The lid 13 and body 12 have interengaging rims 18, 19 which seal the interior of the box against the ingress of moisture. If necessary a sealing aid for example, a sealing material such as silicone or other rubber, gel, or mastic may be applied to the interengaging surfaces. Other sealing aids that may be used are shaped rubber gaskets, sealing rings etc.
Cable ports 21, 22 are located at the ends of the body 12. A plurality of multi-filament cables such as optical fibre cables can enter and exit the interior of the body through cable ports 21, 22. An external jacket of the cables is secured at each end of the body 12 by a clamping device 23 held in position by a similar closure mechanism to that of the lid, and the cables may be sealed in the respective ports by a surrounding seal. The surrounding cable seal may be of any suitable form and may be a elastomeric resiliently deformable preformed seal, such as silicone or other rubber or gel, or a sealant such as a mastic material.
The optical fibres are spliced and the individual spliced fibres are placed on rectangular or other shaped organiser trays 24 which are each adapted to retain and store the slack in at least one fibre that was required for original alignment and splicing remote from the enclosure or that might be required for repair or further splice work on individual fibres.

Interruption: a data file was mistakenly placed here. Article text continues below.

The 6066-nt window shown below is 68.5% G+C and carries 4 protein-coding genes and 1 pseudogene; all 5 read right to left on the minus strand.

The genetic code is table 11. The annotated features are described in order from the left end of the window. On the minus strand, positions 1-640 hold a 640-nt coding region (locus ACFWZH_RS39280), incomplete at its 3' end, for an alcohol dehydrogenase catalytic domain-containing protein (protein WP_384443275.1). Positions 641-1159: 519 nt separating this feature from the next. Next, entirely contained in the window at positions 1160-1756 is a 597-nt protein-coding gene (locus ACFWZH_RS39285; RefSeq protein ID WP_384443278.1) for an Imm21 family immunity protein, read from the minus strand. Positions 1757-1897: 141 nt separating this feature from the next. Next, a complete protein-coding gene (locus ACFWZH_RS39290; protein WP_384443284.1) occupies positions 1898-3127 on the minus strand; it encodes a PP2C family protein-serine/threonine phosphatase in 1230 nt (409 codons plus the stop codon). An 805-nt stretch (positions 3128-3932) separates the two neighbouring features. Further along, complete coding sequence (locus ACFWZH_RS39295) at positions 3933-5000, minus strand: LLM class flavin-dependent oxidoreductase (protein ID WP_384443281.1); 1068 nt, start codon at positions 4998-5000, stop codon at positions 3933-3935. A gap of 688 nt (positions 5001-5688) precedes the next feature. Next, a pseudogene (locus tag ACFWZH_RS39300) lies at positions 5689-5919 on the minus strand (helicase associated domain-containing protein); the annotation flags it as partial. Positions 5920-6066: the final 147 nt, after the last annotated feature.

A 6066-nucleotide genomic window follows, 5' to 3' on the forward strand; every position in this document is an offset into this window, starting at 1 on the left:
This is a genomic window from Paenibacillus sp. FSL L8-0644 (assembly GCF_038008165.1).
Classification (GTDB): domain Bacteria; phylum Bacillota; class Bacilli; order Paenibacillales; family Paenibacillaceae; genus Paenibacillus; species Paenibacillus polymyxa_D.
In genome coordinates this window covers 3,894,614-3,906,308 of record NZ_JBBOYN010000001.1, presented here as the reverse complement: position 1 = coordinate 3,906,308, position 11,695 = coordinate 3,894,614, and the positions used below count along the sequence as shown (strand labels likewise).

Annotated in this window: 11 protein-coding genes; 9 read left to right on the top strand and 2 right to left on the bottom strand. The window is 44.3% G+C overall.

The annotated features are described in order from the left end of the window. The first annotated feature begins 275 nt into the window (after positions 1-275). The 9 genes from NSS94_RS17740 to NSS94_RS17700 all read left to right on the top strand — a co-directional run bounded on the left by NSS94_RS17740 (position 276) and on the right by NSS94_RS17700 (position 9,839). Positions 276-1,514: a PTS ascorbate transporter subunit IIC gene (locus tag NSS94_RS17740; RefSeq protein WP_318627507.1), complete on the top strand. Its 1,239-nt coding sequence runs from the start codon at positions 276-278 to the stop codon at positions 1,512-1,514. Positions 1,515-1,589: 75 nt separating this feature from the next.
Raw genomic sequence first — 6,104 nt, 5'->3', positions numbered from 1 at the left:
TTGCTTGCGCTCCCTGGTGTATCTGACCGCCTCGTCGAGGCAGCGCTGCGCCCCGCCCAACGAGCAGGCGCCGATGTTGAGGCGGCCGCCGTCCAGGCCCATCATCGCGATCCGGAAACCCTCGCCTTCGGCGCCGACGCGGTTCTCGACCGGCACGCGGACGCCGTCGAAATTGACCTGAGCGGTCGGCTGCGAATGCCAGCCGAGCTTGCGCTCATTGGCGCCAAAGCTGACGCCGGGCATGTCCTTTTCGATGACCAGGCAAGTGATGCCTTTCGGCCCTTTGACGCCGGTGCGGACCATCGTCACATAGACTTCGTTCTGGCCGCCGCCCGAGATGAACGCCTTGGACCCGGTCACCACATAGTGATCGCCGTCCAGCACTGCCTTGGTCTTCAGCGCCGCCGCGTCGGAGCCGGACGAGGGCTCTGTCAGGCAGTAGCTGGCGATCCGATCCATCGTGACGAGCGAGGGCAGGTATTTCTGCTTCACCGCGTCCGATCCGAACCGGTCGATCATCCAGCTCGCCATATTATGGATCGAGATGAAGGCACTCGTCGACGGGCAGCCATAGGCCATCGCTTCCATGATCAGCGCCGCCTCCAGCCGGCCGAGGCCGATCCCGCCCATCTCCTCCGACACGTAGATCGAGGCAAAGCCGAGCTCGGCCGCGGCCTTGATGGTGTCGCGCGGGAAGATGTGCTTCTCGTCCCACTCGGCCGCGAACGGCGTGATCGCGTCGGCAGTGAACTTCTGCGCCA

The organiser trays 24 are arranged in a stack one upon the other, with the organiser trays being optionally arranged in back-to-back pairs 24a 24b, 24c 24d, etc. Between adjacent pairs of organiser trays 24a 24b, 24c 24d etc. there may be located partition walls 25 held apart along one longitudinal edge by spacers 29. End walls 26, 27 are located at the upper and lower ends of the stack. In this example there are four pairs of organiser trays, but other numbers of pairs could equally be utilised. The walls on 26, 27 and 25 on each side of a pair of trays, and the spacers 29 form housings 33 into which the organiser trays (24) can be retracted. The trays 24 and walls and spacers 25, 26, 27, 29 together form a cassette-like carrier unit or stack 30 which is mounted on a plurality of guide members 28 located one at each corner of the cassette-like unit 30. These guide members 28 have guide surfaces which slideably support and guide the cassette-like unit 30 allowing the unit 30 to be raised out of the interior of the body 12. When in the raised condition the lower end wall 27 engages abutments 32, in the upper end portions of the guides 28 to limit the upward movement of the unit 30. The raising of the unit 30 could be assisted by the provision of a resilient body such as a plastics material or metal leg spring or coil spring between the lower end wall 27 and the base of the box-like body 12.
The cassette-like unit (30) may be retained in its fully raised position by resilient means such as a spring 31 or a releasable detent, which bears against or engages the lower end plate 27. The cassette unit 30 may be lowered back into the interior of the box simply by releasing the detent. The spring 31 may automatically raise the cassette-like unit 30 on release of a detent.
The detent may also be engageable with the partition walls 25 so that the cassette unit may be held in various partially raised positions When in a raised position a tray 24 may be exposed for access to its fibres or removed from the unit by, for example, pivoting that tray 24 at a corner. Each tray is preferably able to pivot in a plane normal to the direction in which the stack is raised.
FIGS. 2A and 2B show cross-sections at different positions through the closure of FIG. 1.